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Dartbrook coal mine extension application uses old coal dust data

Australian Pacific Coal’s attempt to have its Dartbrook mine extension reconsidered by the Independent Planning Commission uses outdated data to downplay how much the project would contribute to the Hunter’s already unacceptable coal dust levels.

Among the most worrying aspects of the company’s renewed application is that it uses an air quality assessment taken in 2014 as the base year for background air pollution in the district.

That means the company is using data from before the nearby Mount Pleasant coal mine - itself a major contributor to coal dust - began operating in 2016.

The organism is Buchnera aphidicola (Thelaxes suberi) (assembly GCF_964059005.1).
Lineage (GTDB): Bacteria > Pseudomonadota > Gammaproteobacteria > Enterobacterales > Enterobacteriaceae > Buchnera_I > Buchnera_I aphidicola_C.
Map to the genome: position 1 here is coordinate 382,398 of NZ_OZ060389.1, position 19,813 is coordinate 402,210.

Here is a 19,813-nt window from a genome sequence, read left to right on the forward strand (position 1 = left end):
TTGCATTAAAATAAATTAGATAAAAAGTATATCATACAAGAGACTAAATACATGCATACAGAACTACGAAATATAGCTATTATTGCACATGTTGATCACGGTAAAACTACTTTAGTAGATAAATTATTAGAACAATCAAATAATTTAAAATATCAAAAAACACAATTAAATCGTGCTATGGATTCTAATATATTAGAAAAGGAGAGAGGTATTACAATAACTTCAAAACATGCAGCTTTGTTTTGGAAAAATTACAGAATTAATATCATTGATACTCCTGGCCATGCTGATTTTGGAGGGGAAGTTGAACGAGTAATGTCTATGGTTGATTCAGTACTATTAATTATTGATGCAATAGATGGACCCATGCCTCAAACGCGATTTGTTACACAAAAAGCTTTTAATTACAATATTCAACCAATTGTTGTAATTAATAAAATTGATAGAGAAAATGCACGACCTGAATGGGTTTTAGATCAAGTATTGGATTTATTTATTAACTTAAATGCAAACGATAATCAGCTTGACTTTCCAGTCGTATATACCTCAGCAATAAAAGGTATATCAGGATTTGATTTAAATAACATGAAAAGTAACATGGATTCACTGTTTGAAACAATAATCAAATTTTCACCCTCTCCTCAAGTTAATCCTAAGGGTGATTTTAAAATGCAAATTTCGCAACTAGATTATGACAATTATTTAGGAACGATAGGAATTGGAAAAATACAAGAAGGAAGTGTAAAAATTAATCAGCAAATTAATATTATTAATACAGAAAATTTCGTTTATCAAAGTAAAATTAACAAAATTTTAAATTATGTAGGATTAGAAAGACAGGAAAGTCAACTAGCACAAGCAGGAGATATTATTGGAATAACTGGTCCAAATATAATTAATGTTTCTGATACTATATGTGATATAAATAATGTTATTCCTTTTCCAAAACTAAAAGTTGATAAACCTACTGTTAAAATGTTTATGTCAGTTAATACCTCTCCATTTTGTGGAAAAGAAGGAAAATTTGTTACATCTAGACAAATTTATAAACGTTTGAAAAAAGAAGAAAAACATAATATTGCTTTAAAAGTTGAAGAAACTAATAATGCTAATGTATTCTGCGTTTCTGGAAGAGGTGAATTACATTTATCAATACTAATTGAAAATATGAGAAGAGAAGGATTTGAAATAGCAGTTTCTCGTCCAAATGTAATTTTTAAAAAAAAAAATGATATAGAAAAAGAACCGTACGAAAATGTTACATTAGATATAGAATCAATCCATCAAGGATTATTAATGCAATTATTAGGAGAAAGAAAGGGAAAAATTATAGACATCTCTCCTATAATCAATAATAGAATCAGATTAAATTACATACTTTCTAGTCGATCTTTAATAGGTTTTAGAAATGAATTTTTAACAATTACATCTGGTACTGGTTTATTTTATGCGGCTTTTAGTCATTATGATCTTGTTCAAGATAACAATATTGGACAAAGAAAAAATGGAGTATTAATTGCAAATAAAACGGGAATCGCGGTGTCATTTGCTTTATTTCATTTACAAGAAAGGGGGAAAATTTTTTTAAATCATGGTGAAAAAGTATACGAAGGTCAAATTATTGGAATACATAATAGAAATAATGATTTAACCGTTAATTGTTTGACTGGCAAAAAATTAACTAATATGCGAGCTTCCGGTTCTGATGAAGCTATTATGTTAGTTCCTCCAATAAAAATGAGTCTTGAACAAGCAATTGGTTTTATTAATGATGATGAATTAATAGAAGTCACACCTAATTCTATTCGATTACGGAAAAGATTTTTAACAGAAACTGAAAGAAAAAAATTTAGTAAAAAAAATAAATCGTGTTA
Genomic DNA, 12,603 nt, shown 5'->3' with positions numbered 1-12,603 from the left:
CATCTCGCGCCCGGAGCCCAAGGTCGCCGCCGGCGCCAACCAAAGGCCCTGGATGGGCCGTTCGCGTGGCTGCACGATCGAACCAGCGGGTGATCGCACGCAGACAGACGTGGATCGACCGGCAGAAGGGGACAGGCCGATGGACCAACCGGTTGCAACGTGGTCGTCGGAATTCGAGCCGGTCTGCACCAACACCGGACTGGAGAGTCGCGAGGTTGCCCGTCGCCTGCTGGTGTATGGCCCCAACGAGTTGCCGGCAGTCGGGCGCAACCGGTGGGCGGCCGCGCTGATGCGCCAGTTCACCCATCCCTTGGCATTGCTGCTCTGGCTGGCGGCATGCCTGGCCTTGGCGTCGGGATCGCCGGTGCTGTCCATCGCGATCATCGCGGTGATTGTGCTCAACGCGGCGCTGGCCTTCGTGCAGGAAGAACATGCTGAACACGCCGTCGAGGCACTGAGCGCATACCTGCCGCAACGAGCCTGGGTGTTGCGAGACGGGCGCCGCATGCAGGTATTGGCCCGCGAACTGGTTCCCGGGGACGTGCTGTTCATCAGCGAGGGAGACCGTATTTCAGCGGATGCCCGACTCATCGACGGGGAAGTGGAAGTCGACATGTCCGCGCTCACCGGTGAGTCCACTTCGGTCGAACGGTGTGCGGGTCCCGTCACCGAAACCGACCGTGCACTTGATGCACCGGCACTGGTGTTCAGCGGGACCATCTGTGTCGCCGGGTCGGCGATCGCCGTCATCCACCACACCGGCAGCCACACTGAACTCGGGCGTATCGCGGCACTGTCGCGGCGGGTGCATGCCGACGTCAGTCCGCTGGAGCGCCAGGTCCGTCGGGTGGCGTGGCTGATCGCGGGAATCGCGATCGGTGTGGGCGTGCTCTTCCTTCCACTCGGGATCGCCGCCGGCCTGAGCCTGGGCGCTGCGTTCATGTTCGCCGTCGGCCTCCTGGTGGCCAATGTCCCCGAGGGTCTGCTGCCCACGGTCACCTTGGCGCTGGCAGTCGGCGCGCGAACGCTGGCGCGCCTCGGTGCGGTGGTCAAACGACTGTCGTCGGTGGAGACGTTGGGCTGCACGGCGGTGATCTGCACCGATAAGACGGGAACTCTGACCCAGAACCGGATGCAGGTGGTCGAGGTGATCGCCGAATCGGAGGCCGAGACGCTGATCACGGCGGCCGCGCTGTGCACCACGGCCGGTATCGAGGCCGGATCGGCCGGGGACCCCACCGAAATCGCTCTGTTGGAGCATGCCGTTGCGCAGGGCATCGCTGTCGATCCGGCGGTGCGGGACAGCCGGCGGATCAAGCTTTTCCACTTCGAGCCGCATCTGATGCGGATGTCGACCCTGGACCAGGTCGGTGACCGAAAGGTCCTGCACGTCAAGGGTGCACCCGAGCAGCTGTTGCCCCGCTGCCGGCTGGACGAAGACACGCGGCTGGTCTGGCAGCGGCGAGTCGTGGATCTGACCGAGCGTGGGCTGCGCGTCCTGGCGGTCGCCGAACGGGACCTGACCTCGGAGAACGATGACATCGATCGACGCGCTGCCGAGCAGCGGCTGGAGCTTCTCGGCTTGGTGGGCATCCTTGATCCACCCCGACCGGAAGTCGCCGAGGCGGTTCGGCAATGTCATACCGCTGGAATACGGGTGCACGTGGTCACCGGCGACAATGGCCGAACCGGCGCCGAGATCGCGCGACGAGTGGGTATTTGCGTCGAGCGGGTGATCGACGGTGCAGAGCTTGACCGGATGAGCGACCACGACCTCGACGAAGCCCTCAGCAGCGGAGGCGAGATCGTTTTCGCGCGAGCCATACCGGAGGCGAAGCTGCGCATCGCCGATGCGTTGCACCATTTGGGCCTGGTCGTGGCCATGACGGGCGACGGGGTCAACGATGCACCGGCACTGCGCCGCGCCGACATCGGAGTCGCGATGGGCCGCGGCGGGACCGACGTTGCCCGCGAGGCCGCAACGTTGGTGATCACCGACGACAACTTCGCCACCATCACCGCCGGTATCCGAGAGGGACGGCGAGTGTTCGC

“Average annual PM10 dust levels in Aberdeen in the last two years were several points higher than they were in 2014, and last year they exceeded the national standard,” said Lock the Gate Alliance NSW spokesperson Georgina Woods.

“The Hunter is already suffering from coal dust levels that exceed the national standard and the health of the population is being negatively impacted as a result.”

Ms Woods said the company had also failed to address how the carbon emissions produced from the extension - 113.8 million tonnes, including downstream emissions over the life of the project -  would impact the climate, both locally and globally.

“The terrifying and destructive fires of earlier this year are still fresh in people’s minds,” she said.

“Australia Pacific Coal not only wants to add fuel to future fires through this extension, but it barely even acknowledges that it is doing so.

“This coal mine extension will also contribute to local, direct environmental degradation, such as further drawing down the Hunter River alluvium.

“The IPC must reject the Dartbrook extension due to the unacceptable impact it will have on people’s health and the environment.”

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